Kuriwada T.,Okinawa Prefectural Plant Protection Center | Hosokawa T.,Japan National Institute of Advanced Industrial Science and Technology | Kumano N.,Okinawa Prefectural Plant Protection Center | Shiromoto K.,Okinawa Prefectural Plant Protection Center | And 2 more authors.
PLoS ONE | Year: 2010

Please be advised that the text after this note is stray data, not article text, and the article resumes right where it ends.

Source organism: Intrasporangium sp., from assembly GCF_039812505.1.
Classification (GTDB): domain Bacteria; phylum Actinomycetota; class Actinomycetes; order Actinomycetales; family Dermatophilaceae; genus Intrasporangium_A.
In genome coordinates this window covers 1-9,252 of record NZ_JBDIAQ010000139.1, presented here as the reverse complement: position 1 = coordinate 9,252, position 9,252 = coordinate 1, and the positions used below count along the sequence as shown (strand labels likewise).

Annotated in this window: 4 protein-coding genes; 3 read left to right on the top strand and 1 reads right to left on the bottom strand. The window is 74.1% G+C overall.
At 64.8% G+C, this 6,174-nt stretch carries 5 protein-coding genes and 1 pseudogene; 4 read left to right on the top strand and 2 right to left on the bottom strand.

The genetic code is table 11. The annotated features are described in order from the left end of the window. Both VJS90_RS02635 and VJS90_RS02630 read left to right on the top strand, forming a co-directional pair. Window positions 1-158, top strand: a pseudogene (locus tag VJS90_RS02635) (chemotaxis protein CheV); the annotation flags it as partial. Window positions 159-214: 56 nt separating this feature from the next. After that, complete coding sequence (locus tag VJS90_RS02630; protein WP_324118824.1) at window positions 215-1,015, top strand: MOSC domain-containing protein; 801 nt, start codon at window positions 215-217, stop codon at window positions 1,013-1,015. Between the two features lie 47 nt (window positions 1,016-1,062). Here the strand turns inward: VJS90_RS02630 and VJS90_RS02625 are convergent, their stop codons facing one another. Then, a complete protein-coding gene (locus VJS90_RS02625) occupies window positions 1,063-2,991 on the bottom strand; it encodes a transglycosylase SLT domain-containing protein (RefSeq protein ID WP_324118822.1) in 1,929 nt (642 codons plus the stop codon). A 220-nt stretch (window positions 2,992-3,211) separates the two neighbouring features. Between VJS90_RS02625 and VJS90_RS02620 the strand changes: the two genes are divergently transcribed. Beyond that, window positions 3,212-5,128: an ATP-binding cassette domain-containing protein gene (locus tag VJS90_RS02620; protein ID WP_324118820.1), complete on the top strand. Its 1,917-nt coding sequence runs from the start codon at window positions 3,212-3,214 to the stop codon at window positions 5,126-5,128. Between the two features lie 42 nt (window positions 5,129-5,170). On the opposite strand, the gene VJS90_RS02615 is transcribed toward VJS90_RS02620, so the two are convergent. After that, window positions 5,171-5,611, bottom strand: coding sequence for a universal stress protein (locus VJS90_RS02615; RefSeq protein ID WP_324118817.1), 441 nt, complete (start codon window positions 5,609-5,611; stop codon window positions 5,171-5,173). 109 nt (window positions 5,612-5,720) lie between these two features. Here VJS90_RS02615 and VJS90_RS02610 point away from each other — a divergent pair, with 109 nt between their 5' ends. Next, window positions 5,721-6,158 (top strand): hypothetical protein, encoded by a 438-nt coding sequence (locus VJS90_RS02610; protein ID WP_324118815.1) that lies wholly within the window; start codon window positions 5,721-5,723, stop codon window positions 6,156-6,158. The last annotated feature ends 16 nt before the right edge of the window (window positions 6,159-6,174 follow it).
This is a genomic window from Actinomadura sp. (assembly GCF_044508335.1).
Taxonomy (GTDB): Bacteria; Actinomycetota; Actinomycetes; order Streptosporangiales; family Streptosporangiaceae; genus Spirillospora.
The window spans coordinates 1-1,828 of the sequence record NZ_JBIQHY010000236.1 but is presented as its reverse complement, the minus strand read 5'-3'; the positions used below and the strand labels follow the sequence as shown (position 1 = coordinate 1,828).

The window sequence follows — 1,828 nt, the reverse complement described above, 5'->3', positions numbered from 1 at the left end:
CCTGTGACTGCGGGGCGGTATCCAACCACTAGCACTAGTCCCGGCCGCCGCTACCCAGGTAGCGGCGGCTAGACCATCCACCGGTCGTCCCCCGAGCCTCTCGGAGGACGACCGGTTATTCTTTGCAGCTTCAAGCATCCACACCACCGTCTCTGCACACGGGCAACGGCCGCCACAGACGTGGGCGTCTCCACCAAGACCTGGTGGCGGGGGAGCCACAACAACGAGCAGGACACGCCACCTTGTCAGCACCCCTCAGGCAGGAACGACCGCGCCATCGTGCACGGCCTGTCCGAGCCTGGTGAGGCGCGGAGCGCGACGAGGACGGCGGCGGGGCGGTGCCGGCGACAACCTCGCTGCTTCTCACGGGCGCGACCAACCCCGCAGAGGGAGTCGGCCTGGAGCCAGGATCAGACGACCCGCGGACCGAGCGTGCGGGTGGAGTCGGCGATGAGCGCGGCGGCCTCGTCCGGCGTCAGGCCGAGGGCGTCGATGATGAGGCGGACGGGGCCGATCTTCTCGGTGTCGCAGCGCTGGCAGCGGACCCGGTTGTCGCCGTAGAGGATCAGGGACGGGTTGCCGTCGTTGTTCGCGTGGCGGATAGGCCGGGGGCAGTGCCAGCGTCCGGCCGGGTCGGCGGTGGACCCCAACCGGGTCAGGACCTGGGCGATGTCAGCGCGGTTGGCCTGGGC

Weevils constitute the most species-rich animal group with over 60,000 described species, many of which possess specialized symbiotic organs and harbor bacterial endosymbionts. Among the diverse microbial associates of weevils, Nardonella spp. represent the most ancient and widespread endosymbiont lineage, having co-speciated with the host weevils for over 125 million years. Thus far, however, no empirical work on the role of Nardonella for weevil biology has been reported. Here we investigated the biological role of the Nardonella endosymbiont for the West Indian sweet potato weevil, Euscepes postfasciatus. This insect is an experimentally tractable pest insect that can easily be reared on a natural diet of sweet potato root as well as on an agar-based artificial diet. By larval feeding on an antibiotic-containing artificial diet, Nardonella infection was effectively eliminated from the treated insects. The antibiotic-treated insects exhibited significantly lighter body weight and lower growth rate than the control insects. Then, the antibiotic-treated insects and the control insects were respectively allowed to mate and oviposit on fresh sweet potatoes without the antibiotic. The offspring of the antibiotic-treated insects, which were all Nardonella-negative, exhibited significantly lighter body weight, smaller body size, lower growth rate and paler body color in comparison with the offspring of the control insects, which were all Nardonellapositive. In conclusion, the Nardonella endosymbiont is involved in normal growth and development of the host weevil. The biological role of the endosymbiont probably underlies the long-lasting host-symbiont co-speciation in the evolutionary course of weevils. © 2010 Kuriwada et al.